HONG KONG (Nikkei Markets) -- Hong Kong shares ended higher for the week despite losses on Friday as optimism over Sino-American trade relations grew amid indications that both nations are planning to lift tariffs on goods imported from each other.
The Hang Seng Index slipped 0.7% to 27,651.14 on Friday, but ended the week 2% higher. Among heavyweight decliners on Friday, social media and gaming company Tencent Holdings fell 1.9%, while China Construction Bank shed 1.4%.
Apple supplier AAC Technologies Holdings lost 0.5% after reporting a 28.6% decline in third-quarter net profit.
The Hang Seng Index closed at three-month highs on four out of five trading days this week amid signs that the U.S. and China might sign a preliminary trade deal soon. China's Ministry of Commerce on Thursday said Beijing and Washington had agreed to roll back tariffs on each other's goods in phases. White House economic adviser Larry Kudlow later confirmed that if there was a phase one trade deal, there would be tariff agreements and concessions.
Still, gains were limited as the trade war between the U.S. and China has escalated over the past several months, with both sides showing little signs of backing down until recently.
"News flow has been quite erratic. We need to be very cautious," said Ronald Wan, chief executive at Partners Capital International. Even though the index has gained "quite a bit" in the past week, Wan said there would be room for a bit more upside if the two countries made a deal.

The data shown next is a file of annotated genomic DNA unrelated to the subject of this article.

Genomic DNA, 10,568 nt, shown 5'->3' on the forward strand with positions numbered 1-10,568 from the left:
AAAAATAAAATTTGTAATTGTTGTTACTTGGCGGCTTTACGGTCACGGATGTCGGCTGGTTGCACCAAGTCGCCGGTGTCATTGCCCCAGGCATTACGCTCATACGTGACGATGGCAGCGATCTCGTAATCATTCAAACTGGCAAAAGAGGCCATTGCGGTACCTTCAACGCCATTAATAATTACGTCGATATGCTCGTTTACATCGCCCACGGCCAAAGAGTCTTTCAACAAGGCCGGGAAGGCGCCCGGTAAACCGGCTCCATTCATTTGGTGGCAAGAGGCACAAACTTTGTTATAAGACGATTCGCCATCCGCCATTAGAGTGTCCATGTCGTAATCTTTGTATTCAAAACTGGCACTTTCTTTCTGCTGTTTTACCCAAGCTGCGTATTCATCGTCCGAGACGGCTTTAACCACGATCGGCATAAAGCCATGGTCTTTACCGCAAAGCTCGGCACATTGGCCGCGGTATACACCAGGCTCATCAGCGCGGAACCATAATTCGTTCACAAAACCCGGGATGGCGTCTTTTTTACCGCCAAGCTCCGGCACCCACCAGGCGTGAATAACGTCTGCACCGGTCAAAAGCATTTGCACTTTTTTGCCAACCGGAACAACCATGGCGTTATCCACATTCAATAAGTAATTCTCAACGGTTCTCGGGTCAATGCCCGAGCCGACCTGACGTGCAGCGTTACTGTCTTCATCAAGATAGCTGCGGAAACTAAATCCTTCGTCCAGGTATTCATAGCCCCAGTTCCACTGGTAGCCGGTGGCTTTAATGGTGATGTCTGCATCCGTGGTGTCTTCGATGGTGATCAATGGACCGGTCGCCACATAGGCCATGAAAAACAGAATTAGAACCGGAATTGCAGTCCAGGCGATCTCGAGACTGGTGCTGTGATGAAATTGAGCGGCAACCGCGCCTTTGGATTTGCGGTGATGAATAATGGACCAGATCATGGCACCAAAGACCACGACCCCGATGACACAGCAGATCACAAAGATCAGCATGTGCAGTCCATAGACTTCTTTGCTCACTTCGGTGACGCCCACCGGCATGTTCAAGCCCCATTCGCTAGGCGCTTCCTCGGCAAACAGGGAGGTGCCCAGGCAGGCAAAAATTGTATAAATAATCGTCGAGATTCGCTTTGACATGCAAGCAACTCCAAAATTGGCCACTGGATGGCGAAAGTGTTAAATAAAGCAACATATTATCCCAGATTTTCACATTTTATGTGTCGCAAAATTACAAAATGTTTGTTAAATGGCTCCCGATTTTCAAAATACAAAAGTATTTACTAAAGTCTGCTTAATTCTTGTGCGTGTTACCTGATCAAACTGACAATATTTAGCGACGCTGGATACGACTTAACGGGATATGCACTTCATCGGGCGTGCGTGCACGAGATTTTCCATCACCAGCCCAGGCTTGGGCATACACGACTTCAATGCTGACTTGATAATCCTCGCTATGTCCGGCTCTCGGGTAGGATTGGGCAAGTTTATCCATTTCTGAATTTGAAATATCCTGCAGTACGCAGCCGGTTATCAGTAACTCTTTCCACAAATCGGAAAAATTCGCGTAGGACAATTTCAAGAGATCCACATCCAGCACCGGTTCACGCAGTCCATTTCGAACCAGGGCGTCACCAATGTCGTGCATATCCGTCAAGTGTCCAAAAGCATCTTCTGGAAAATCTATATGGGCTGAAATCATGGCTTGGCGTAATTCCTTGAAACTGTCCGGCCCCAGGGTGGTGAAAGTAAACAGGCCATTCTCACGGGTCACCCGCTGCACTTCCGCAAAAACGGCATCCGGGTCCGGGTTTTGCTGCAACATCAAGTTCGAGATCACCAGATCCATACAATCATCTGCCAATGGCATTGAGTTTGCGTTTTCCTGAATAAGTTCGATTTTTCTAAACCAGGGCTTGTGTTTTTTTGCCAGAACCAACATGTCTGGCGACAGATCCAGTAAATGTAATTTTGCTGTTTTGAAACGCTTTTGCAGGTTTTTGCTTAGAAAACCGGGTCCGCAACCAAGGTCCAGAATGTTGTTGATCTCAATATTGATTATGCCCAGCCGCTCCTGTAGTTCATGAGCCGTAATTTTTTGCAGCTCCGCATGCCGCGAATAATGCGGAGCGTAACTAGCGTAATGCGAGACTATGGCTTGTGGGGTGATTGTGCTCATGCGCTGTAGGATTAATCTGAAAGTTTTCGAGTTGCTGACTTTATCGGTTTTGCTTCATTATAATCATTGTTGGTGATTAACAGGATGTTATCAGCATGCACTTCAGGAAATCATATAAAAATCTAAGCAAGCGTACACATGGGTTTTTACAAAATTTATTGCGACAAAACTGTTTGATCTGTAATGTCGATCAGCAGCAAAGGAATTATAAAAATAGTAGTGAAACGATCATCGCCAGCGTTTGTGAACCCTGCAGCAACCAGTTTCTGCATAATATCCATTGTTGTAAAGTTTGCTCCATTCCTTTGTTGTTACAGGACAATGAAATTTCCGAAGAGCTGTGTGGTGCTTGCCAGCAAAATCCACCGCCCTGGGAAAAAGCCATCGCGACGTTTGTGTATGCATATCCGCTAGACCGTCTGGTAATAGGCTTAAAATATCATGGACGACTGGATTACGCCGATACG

The index's 14-day relative strength index, a measure of momentum, breached the 70 level for the first time since April on Thursday, an indication to some technical analysts that the index might be overbought.
On the mainland, the Shanghai Composite Index fell 0.5% on Friday.
Index provider MSCI on Thursday said the weightage for Chinese stocks, or A-shares, in its Emerging Market Index would rise to 4.1% from 2.55%. The change would be implemented as of the close on Nov. 26, MSCI said.
United Company Rusal fell 3.9% in Hong Kong after the aluminum producer reported a loss of $34 million for the third quarter, compared with a year-earlier profit of $338 million, amid declining aluminum prices and shrinking margins.
Personal computer maker Lenovo Group lost 3.8%, extending Thursday's weakness after it reported second-quarter earnings. The company's quarterly earnings exceeded expectations, but it warned that a shortage of components that has hobbled growth could persist into the first half of next year.
Great Wall Motor advanced 3.6% after the Chinese automaker reported a 4.5% increase in total sales volume for October.
Electric carmaker BYD added 3% after saying it had entered a joint venture agreement with Japan's Toyota Motor to establish a research and development company focused on battery electric vehicles.
Advertising services provider BC Technology Group jumped 9.6% after saying its unit OSL Digital Securities had submitted an application to the Securities and Futures Commission for a license to operate as a virtual asset trading platform in Hong Kong.
-- Benny Kung